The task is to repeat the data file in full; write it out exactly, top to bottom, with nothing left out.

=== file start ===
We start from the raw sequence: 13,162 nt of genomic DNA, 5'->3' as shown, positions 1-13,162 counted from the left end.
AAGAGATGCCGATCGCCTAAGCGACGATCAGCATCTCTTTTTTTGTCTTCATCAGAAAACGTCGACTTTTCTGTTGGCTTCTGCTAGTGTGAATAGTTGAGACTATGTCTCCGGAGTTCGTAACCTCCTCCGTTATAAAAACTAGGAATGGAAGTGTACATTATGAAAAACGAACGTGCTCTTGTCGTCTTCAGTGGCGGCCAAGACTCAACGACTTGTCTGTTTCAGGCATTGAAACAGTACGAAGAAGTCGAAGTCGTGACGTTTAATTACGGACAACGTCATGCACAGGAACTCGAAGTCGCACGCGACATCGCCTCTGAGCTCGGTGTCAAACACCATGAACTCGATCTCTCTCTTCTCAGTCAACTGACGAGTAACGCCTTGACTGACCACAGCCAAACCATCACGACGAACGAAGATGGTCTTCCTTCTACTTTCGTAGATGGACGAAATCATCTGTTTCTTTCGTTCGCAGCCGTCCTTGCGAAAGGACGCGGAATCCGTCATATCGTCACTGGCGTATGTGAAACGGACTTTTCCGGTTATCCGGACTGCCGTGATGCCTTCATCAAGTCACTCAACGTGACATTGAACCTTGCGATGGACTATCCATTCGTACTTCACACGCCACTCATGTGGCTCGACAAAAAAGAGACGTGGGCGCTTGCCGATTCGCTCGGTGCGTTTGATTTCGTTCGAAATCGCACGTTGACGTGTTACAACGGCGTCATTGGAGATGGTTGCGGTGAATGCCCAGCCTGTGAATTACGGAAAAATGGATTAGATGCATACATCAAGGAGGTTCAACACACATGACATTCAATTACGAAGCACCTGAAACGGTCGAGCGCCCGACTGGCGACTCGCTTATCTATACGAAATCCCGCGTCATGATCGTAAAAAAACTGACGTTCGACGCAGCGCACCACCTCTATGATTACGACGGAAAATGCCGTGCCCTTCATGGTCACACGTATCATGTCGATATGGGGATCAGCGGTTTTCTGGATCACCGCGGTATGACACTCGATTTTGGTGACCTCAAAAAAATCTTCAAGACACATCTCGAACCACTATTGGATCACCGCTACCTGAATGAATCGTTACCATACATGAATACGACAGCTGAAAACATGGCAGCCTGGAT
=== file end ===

We start from the raw sequence: 13,162 nt of genomic DNA, 5'->3' as shown, positions 1-13,162 counted from the left end.
AAGAGATGCCGATCGCCTAAGCGACGATCAGCATCTCTTTTTTTGTCTTCATCAGAAAACGTCGACTTTTCTGTTGGCTTCTGCTAGTGTGAATAGTTGAGACTATGTCTCCGGAGTTCGTAACCTCCTCCGTTATAAAAACTAGGAATGGAAGTGTACATTATGAAAAACGAACGTGCTCTTGTCGTCTTCAGTGGCGGCCAAGACTCAACGACTTGTCTGTTTCAGGCATTGAAACAGTACGAAGAAGTCGAAGTCGTGACGTTTAATTACGGACAACGTCATGCACAGGAACTCGAAGTCGCACGCGACATCGCCTCTGAGCTCGGTGTCAAACACCATGAACTCGATCTCTCTCTTCTCAGTCAACTGACGAGTAACGCCTTGACTGACCACAGCCAAACCATCACGACGAACGAAGATGGTCTTCCTTCTACTTTCGTAGATGGACGAAATCATCTGTTTCTTTCGTTCGCAGCCGTCCTTGCGAAAGGACGCGGAATCCGTCATATCGTCACTGGCGTATGTGAAACGGACTTTTCCGGTTATCCGGACTGCCGTGATGCCTTCATCAAGTCACTCAACGTGACATTGAACCTTGCGATGGACTATCCATTCGTACTTCACACGCCACTCATGTGGCTCGACAAAAAAGAGACGTGGGCGCTTGCCGATTCGCTCGGTGCGTTTGATTTCGTTCGAAATCGCACGTTGACGTGTTACAACGGCGTCATTGGAGATGGTTGCGGTGAATGCCCAGCCTGTGAATTACGGAAAAATGGATTAGATGCATACATCAAGGAGGTTCAACACACATGACATTCAATTACGAAGCACCTGAAACGGTCGAGCGCCCGACTGGCGACTCGCTTATCTATACGAAATCCCGCGTCATGATCGTAAAAAAACTGACGTTCGACGCAGCGCACCACCTCTATGATTACGACGGAAAATGCCGTGCCCTTCATGGTCACACGTATCATGTCGATATGGGGATCAGCGGTTTTCTGGATCACCGCGGTATGACACTCGATTTTGGTGACCTCAAAAAAATCTTCAAGACACATCTCGAACCACTATTGGATCACCGCTACCTGAATGAATCGTTACCATACATGAATACGACAGCTGAAAACATGGCAGCCTGGAT